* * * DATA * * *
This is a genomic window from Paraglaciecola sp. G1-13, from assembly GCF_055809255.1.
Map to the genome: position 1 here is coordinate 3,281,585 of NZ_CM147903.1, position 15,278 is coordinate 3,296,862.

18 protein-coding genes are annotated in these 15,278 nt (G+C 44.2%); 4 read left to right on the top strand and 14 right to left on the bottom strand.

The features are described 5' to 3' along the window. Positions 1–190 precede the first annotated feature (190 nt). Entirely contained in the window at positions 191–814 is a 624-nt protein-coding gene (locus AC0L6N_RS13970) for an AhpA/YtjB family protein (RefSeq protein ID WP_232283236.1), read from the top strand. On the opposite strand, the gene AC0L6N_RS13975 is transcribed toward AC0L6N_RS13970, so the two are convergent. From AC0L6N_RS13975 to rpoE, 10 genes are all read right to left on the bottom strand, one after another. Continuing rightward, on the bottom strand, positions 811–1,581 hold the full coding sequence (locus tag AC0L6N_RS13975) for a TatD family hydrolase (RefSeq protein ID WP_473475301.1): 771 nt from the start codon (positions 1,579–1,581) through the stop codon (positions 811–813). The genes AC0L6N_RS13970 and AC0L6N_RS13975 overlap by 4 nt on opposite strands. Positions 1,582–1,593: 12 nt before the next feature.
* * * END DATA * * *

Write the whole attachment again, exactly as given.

This is a genomic window from Paraglaciecola sp. G1-13, from assembly GCF_055809255.1.
Map to the genome: position 1 here is coordinate 3,281,585 of NZ_CM147903.1, position 15,278 is coordinate 3,296,862.

18 protein-coding genes are annotated in these 15,278 nt (G+C 44.2%); 4 read left to right on the top strand and 14 right to left on the bottom strand.

The features are described 5' to 3' along the window. Positions 1–190 precede the first annotated feature (190 nt). Entirely contained in the window at positions 191–814 is a 624-nt protein-coding gene (locus AC0L6N_RS13970) for an AhpA/YtjB family protein (RefSeq protein ID WP_232283236.1), read from the top strand. On the opposite strand, the gene AC0L6N_RS13975 is transcribed toward AC0L6N_RS13970, so the two are convergent. From AC0L6N_RS13975 to rpoE, 10 genes are all read right to left on the bottom strand, one after another. Continuing rightward, on the bottom strand, positions 811–1,581 hold the full coding sequence (locus tag AC0L6N_RS13975) for a TatD family hydrolase (RefSeq protein ID WP_473475301.1): 771 nt from the start codon (positions 1,579–1,581) through the stop codon (positions 811–813). The genes AC0L6N_RS13970 and AC0L6N_RS13975 overlap by 4 nt on opposite strands. Positions 1,582–1,593: 12 nt before the next feature.